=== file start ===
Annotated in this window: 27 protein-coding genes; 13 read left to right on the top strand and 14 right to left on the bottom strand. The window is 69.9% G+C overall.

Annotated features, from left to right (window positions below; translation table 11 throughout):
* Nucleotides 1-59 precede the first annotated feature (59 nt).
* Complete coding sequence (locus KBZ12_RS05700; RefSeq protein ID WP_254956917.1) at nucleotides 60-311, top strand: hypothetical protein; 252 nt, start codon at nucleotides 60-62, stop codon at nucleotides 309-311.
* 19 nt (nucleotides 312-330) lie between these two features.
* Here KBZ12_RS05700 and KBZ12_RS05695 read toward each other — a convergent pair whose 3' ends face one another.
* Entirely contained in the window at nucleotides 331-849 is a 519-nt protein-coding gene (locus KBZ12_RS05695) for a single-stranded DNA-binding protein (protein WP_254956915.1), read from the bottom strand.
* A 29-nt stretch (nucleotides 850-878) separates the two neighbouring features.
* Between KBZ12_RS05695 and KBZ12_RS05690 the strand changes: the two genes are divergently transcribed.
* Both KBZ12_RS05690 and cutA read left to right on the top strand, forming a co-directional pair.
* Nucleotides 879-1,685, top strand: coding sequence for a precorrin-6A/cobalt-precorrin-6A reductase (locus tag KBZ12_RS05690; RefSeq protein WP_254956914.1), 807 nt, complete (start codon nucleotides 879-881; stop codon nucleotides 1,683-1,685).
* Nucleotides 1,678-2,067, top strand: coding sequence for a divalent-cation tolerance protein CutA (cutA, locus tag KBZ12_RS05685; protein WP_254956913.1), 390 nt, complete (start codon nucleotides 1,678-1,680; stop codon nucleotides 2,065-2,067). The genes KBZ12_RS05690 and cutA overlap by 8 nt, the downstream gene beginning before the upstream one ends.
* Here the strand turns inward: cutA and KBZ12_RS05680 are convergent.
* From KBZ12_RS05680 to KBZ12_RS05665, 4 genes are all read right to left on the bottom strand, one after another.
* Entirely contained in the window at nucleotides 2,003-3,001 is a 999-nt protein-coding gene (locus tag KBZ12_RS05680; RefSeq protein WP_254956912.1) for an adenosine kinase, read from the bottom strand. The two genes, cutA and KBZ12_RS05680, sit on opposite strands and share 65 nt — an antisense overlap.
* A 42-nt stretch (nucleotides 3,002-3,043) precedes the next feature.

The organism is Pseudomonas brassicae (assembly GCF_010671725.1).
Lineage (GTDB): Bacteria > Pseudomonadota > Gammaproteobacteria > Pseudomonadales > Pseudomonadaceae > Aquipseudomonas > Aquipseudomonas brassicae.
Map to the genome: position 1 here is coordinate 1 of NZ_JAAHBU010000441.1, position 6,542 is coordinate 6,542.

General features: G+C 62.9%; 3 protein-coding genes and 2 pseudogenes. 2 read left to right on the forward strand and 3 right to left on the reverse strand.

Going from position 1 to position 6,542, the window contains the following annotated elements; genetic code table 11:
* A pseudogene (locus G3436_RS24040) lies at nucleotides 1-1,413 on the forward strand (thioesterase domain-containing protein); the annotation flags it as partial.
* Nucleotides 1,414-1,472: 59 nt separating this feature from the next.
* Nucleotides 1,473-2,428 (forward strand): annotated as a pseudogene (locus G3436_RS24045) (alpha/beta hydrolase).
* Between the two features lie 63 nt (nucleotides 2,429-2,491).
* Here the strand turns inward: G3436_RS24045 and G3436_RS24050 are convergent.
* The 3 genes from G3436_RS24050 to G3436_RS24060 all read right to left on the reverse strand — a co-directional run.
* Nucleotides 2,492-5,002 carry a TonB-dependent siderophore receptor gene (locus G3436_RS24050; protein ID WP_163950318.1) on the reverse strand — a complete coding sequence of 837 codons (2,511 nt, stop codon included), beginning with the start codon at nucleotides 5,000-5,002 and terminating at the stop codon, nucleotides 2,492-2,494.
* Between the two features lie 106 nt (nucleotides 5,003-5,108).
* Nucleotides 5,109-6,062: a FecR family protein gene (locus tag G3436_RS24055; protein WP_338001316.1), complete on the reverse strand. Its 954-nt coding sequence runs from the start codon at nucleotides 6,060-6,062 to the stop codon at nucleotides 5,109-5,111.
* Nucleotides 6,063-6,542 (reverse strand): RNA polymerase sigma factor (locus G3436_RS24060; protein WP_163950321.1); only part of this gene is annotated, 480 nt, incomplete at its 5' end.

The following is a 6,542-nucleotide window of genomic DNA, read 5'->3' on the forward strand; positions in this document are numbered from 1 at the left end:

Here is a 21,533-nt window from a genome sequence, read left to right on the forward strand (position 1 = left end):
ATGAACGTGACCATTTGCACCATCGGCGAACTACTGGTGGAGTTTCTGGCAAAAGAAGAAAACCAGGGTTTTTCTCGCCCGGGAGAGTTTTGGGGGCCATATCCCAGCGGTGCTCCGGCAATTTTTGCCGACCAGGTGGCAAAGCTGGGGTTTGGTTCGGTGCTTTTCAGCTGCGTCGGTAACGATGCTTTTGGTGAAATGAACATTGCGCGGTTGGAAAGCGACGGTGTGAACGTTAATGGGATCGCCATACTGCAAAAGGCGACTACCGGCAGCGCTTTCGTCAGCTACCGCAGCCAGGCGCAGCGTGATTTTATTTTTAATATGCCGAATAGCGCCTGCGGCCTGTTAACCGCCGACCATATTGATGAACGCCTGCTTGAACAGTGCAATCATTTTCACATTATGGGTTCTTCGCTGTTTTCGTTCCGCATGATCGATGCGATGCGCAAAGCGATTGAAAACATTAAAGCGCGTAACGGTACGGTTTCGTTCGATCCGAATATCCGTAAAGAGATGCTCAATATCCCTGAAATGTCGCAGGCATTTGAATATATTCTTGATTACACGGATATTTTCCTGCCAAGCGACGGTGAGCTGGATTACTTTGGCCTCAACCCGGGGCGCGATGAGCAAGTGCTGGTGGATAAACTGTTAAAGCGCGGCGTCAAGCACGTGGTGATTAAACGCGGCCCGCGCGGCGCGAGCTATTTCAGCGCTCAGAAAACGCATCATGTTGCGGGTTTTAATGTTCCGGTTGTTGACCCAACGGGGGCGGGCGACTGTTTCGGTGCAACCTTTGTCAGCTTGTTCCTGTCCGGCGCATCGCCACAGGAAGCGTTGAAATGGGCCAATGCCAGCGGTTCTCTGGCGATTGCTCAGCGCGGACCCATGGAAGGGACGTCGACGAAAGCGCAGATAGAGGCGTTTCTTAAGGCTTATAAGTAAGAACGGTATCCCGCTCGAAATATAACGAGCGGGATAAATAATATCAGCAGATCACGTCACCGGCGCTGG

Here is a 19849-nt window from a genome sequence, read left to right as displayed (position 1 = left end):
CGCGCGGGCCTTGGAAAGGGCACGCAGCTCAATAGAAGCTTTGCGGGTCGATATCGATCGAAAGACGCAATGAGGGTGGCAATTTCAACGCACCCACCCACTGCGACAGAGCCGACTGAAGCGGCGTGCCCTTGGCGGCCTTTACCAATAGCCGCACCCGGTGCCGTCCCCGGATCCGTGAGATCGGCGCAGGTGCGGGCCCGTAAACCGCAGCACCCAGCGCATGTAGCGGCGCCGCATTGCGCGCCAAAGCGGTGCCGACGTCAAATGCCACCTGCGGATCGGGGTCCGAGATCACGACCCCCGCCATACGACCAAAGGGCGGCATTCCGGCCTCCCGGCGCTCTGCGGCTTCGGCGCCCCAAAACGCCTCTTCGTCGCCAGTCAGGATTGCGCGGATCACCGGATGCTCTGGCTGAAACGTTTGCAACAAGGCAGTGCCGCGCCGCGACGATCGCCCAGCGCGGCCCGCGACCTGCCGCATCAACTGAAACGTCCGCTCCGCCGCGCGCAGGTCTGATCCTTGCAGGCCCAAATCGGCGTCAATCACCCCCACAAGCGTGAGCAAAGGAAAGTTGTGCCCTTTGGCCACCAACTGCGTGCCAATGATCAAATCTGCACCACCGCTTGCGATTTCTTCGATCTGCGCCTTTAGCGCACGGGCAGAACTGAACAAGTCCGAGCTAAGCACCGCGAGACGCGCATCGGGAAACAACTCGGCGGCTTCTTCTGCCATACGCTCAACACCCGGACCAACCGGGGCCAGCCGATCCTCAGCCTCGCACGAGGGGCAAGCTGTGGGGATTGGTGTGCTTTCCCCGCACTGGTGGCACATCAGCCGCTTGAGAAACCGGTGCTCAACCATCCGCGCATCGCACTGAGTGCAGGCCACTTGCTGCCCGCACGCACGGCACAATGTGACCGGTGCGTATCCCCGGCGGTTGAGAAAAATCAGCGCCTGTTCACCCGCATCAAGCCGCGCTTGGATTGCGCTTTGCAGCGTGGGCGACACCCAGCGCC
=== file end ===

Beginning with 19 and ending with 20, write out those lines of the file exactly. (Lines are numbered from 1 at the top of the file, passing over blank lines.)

Map to the genome: position 1 here is coordinate 1 of NZ_JAAHBU010000441.1, position 6,542 is coordinate 6,542.

General features: G+C 62.9%; 3 protein-coding genes and 2 pseudogenes. 2 read left to right on the forward strand and 3 right to left on the reverse strand.